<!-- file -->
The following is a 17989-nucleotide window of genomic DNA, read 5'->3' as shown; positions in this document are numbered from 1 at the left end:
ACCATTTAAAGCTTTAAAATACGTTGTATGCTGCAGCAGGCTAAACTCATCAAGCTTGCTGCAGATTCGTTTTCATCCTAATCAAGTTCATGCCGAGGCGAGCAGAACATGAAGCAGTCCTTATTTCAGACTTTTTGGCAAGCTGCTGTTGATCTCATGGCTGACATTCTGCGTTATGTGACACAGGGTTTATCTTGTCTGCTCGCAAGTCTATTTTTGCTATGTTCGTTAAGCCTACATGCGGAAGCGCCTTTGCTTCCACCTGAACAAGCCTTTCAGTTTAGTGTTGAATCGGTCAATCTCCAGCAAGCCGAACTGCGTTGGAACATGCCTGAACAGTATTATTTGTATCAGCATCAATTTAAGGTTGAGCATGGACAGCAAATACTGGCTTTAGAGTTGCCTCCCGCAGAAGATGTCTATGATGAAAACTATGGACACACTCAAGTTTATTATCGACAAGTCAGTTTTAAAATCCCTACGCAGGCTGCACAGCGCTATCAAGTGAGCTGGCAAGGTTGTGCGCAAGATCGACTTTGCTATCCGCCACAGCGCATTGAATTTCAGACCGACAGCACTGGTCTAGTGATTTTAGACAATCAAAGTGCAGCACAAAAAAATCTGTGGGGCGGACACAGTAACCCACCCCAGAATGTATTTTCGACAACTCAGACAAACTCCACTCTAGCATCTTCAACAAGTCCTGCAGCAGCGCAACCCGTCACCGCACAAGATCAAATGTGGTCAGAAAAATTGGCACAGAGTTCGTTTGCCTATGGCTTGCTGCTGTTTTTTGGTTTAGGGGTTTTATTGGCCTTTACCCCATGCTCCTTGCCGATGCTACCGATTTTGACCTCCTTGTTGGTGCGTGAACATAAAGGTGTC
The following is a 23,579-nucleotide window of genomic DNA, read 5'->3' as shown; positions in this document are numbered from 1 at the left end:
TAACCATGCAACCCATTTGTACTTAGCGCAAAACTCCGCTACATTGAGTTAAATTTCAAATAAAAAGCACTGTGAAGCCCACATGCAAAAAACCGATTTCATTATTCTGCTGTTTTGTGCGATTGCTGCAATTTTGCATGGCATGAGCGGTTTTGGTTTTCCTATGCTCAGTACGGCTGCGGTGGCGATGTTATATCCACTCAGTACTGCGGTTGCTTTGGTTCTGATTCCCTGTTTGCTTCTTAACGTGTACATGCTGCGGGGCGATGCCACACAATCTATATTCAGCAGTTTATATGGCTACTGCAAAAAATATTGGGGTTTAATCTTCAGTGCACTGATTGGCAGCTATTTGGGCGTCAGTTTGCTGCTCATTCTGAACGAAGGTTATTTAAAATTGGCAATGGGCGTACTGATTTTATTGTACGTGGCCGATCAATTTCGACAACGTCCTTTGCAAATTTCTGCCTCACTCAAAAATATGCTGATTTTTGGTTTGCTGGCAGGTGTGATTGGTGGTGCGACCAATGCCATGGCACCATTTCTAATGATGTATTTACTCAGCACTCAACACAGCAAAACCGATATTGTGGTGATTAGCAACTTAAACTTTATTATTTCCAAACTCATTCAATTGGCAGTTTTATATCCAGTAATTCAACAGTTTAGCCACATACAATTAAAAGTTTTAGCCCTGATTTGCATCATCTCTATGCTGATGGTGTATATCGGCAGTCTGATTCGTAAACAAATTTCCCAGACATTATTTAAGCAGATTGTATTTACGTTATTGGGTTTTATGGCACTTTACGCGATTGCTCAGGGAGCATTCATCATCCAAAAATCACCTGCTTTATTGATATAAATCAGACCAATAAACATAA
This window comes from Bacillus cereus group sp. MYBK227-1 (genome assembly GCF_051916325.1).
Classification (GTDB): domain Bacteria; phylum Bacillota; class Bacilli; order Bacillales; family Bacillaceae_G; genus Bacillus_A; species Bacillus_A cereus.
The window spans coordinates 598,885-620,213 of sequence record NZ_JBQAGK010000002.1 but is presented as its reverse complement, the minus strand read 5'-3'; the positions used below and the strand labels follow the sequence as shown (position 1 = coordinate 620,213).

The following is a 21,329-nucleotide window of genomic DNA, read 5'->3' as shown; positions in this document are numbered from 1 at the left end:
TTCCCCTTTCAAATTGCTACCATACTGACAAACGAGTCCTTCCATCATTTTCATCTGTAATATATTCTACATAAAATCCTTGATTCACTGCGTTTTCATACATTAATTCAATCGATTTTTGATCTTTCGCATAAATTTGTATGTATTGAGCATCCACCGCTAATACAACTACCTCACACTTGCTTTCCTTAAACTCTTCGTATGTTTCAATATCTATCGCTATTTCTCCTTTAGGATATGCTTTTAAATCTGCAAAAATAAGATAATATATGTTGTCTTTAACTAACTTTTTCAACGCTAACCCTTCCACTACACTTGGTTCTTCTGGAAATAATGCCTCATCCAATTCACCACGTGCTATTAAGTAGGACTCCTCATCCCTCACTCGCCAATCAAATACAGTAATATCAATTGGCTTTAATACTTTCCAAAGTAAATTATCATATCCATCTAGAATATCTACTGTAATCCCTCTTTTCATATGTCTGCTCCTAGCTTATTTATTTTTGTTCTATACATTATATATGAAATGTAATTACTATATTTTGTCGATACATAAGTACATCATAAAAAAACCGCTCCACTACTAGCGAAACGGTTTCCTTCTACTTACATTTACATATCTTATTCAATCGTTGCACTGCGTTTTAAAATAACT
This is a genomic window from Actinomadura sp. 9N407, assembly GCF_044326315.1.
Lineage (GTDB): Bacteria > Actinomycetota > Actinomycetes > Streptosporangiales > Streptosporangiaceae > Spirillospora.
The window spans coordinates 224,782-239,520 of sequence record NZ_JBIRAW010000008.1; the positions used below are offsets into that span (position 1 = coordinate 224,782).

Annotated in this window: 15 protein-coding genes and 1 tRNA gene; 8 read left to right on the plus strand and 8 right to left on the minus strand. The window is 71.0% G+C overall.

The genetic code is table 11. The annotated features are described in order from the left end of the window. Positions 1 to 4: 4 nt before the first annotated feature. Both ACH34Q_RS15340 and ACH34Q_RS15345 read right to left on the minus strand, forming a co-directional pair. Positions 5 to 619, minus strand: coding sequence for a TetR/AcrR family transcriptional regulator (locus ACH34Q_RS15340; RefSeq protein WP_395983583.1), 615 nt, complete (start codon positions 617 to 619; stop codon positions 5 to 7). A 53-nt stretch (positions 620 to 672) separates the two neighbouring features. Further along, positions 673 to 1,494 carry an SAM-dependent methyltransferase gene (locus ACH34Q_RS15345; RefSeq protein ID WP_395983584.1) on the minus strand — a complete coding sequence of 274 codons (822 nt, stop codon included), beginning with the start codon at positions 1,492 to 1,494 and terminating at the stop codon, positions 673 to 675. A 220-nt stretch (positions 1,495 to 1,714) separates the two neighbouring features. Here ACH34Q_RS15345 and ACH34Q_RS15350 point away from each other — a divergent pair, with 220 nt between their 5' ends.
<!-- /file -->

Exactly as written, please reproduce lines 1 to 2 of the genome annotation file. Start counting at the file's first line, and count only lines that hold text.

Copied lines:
The following is a 17989-nucleotide window of genomic DNA, read 5'->3' as shown; positions in this document are numbered from 1 at the left end:
ACCATTTAAAGCTTTAAAATACGTTGTATGCTGCAGCAGGCTAAACTCATCAAGCTTGCTGCAGATTCGTTTTCATCCTAATCAAGTTCATGCCGAGGCGAGCAGAACATGAAGCAGTCCTTATTTCAGACTTTTTGGCAAGCTGCTGTTGATCTCATGGCTGACATTCTGCGTTATGTGACACAGGGTTTATCTTGTCTGCTCGCAAGTCTATTTTTGCTATGTTCGTTAAGCCTACATGCGGAAGCGCCTTTGCTTCCACCTGAACAAGCCTTTCAGTTTAGTGTTGAATCGGTCAATCTCCAGCAAGCCGAACTGCGTTGGAACATGCCTGAACAGTATTATTTGTATCAGCATCAATTTAAGGTTGAGCATGGACAGCAAATACTGGCTTTAGAGTTGCCTCCCGCAGAAGATGTCTATGATGAAAACTATGGACACACTCAAGTTTATTATCGACAAGTCAGTTTTAAAATCCCTACGCAGGCTGCACAGCGCTATCAAGTGAGCTGGCAAGGTTGTGCGCAAGATCGACTTTGCTATCCGCCACAGCGCATTGAATTTCAGACCGACAGCACTGGTCTAGTGATTTTAGACAATCAAAGTGCAGCACAAAAAAATCTGTGGGGCGGACACAGTAACCCACCCCAGAATGTATTTTCGACAACTCAGACAAACTCCACTCTAGCATCTTCAACAAGTCCTGCAGCAGCGCAACCCGTCACCGCACAAGATCAAATGTGGTCAGAAAAATTGGCACAGAGTTCGTTTGCCTATGGCTTGCTGCTGTTTTTTGGTTTAGGGGTTTTATTGGCCTTTACCCCATGCTCCTTGCCGATGCTACCGATTTTGACCTCCTTGTTGGTGCGTGAACATAAAGGTGTC